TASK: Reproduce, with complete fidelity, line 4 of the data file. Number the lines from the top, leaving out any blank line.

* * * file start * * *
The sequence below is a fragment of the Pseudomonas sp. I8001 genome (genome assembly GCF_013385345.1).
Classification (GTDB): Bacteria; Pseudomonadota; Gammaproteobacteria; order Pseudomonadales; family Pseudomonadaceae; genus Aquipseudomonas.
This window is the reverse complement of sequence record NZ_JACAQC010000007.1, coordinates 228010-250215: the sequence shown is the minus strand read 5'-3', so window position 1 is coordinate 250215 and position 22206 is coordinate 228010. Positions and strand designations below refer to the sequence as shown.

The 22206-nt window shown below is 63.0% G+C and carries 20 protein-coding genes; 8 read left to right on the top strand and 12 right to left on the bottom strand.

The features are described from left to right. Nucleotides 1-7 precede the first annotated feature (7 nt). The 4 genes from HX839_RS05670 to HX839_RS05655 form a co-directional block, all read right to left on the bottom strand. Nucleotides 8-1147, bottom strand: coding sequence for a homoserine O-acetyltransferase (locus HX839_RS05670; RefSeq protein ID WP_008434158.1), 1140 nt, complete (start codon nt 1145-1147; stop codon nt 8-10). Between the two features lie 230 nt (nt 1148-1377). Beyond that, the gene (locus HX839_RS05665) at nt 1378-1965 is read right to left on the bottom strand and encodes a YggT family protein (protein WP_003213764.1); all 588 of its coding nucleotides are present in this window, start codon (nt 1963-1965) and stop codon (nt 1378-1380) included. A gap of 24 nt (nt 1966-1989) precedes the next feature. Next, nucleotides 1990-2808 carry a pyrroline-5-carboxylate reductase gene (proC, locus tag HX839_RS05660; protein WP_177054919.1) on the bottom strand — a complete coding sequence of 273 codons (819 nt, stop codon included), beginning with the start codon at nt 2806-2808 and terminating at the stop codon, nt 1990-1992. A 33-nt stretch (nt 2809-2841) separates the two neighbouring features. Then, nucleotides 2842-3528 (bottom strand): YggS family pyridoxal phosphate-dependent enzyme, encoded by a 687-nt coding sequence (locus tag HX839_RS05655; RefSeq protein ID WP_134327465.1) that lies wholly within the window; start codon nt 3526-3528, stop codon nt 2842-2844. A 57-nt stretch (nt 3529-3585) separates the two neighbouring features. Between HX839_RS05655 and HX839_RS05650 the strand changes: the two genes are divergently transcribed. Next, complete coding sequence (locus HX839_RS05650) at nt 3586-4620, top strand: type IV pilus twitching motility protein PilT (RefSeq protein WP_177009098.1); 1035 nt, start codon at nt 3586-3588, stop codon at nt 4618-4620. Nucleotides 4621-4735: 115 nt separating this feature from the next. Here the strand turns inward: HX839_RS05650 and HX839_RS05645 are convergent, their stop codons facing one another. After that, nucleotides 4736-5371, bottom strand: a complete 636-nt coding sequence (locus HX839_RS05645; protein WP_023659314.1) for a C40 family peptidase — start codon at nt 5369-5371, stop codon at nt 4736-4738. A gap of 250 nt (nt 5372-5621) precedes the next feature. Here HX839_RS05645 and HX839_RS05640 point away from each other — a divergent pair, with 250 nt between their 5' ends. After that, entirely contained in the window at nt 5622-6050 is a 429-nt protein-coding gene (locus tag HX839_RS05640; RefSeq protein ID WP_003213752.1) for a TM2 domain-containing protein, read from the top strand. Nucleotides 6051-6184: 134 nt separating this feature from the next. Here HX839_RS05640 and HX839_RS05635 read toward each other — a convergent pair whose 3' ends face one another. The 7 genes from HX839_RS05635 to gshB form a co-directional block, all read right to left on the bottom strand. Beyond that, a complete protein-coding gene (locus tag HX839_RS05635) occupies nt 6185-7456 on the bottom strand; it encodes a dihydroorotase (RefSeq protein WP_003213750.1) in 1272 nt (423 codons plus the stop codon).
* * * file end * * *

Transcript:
The 22206-nt window shown below is 63.0% G+C and carries 20 protein-coding genes; 8 read left to right on the top strand and 12 right to left on the bottom strand.